Two policemen were injured after a rally in the city of Bristol in southwest England against a government bill that would increase police powers to deal with protests turned violent on Sunday.
During the “Kill the Bill” rally, a police station was also attacked and at least two police vehicles were set on fire.
UK Home Secretary Priti Patel described the events as “unacceptable”.
“Thuggery and disorder by a minority will never be tolerated. Our police officers put themselves in harm’s way to protect us all,” the minister said.
In a statement, the local Avon and Somerset Police said the peaceful protest was turned into a violent disorder by a small minority of demonstrators.
“What started out as a peaceful protest has been turned by a small minority into a violent disorder. These scenes are absolutely disgraceful and they will be widely condemned by people across the city. There can never be any excuse for wanton disorder,” Chief Superintendent Will White said.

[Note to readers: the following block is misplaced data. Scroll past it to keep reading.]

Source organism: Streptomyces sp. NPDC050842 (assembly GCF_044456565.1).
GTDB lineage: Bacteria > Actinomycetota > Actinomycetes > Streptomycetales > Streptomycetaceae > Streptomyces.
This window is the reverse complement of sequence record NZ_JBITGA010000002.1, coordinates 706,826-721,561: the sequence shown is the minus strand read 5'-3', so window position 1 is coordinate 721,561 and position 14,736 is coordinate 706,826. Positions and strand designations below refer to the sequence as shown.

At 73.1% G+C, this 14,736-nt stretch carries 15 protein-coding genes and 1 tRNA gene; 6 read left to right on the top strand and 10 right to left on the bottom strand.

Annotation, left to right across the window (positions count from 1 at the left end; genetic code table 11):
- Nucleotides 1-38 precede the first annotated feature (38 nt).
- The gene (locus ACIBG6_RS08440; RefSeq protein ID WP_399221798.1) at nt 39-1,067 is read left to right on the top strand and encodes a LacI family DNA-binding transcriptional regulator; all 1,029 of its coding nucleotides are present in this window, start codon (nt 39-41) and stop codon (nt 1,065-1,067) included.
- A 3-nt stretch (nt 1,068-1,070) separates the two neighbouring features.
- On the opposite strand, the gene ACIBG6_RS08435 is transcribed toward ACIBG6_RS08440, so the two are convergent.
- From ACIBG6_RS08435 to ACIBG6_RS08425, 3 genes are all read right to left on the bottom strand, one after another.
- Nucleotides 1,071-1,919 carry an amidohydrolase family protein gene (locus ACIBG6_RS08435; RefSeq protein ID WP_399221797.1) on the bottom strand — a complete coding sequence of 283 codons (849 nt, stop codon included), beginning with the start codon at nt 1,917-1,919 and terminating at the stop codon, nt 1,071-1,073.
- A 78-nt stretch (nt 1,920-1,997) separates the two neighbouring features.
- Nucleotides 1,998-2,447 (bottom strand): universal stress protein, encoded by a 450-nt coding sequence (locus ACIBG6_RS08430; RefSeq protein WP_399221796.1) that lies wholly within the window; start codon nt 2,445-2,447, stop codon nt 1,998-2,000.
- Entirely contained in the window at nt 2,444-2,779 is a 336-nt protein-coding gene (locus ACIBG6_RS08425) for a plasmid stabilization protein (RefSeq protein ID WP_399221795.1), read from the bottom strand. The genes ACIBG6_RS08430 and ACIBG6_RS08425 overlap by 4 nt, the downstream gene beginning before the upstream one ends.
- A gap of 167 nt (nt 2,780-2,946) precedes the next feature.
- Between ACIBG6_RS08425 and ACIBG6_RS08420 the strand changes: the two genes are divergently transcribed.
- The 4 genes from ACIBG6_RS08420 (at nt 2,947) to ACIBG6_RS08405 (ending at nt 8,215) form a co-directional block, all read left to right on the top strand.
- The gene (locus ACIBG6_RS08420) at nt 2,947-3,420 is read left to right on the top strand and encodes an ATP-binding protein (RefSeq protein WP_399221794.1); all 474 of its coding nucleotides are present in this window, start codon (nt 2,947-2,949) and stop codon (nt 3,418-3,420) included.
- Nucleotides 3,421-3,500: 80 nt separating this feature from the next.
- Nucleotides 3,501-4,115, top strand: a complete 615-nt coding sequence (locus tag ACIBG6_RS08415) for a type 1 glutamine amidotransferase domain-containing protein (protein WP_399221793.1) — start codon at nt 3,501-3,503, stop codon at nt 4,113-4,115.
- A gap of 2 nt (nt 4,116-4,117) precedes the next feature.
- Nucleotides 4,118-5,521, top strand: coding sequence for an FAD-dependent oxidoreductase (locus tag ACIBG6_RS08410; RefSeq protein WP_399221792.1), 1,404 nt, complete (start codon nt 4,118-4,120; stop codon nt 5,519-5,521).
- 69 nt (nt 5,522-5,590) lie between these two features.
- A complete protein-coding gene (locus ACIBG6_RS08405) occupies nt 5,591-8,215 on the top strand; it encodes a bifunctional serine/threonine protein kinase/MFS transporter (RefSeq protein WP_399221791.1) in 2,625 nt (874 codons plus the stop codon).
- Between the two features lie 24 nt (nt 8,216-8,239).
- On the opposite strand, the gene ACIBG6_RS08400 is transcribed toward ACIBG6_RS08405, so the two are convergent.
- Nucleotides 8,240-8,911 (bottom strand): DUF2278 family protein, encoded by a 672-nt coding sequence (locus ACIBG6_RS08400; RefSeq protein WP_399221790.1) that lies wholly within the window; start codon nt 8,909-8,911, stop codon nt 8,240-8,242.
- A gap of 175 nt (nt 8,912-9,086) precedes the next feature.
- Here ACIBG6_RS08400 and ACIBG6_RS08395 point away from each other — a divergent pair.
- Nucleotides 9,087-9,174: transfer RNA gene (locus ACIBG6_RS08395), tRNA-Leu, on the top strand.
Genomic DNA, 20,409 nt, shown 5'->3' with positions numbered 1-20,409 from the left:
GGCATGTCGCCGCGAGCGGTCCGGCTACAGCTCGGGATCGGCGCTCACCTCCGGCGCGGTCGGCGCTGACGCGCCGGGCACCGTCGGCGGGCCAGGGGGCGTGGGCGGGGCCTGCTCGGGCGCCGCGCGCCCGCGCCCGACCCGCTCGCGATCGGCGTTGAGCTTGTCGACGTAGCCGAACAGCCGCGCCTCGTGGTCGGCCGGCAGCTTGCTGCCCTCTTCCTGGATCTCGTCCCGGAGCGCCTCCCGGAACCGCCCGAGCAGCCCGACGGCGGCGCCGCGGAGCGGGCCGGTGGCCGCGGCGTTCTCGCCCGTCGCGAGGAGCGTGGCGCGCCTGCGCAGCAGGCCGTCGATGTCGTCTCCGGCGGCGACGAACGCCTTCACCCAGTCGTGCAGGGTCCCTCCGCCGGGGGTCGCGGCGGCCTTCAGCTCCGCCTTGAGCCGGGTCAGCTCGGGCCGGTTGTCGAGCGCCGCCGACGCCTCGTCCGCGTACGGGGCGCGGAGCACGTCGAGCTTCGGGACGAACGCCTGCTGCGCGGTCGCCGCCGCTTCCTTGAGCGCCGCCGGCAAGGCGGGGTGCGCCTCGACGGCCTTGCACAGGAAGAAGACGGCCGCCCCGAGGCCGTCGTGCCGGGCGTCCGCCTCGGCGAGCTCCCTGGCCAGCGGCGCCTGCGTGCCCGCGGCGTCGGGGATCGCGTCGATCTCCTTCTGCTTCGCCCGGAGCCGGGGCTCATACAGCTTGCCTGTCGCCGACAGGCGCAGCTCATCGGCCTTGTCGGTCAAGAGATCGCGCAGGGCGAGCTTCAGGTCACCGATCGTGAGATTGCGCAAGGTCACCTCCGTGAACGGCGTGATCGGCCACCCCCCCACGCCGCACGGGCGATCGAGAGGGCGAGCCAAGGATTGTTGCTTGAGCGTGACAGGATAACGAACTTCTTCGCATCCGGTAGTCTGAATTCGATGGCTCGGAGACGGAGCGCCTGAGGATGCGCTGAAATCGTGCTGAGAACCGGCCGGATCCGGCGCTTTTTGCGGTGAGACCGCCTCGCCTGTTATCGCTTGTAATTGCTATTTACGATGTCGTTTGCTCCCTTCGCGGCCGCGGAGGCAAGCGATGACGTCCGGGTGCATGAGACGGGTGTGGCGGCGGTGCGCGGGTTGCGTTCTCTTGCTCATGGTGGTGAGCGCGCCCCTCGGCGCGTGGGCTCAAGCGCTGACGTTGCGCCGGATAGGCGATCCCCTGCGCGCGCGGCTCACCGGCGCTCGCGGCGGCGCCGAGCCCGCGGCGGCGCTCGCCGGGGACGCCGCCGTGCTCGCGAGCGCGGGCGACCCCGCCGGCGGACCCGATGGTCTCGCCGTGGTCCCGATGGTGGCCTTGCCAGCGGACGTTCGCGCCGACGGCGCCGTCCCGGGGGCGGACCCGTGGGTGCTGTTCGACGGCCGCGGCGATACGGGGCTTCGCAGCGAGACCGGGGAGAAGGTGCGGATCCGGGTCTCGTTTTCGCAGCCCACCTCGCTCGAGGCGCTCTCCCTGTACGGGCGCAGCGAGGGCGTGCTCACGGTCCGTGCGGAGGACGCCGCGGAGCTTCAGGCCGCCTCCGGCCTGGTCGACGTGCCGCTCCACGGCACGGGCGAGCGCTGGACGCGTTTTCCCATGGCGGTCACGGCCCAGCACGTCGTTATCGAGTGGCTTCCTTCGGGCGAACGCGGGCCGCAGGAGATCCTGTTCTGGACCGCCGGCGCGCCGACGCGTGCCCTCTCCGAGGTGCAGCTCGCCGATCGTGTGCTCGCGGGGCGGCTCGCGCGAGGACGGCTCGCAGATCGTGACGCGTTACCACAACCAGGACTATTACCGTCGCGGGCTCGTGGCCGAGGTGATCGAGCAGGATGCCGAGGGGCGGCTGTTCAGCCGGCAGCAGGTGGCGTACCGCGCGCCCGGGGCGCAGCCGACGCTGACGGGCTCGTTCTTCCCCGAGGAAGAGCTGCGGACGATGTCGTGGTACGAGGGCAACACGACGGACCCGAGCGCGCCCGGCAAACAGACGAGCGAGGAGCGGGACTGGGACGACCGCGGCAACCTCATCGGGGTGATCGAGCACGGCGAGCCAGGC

“Officers have been subjected to considerable levels of abuse and violence. One suffered a broken arm and another suffered broken ribs. Both have been taken to the hospital. These are men and women out there with the intention of serving and protecting the public they should never be subjected to assaults or abuse in this way,” he said.
The force said that at least two police vehicles have been set on fire and damage has been caused to the outside of the police station. Uniformed officers, carrying riot shields, were seen tackling the blaze.
“We have requested mutual aid from neighbouring forces to bring this incident to a safe conclusion. All those involved in this criminal behaviour will be identified and brought to justice. There will be significant consequences for behaviour such as this,” White said.
Several hundred people are said to have congregated outside Bridewell police station in Bridewell Street, Bristol, since Sunday afternoon. The police said missiles were thrown at them, including a firework, and that they were verbally abused.
Bristol Mayor Marvin Rees said it was “a shameful day in an incredible year” for the city.
Ignoring the ban on mass gatherings under the coronavirus legislation, campaigners have been staging a number of protests against the new bill tabled in parliament that would give the police more powers to deal with non-violent demonstrations.
Anyone violating the coronavirus regulations could be fined. However, there have been growing calls for the law to be changed to allow peaceful demonstrations.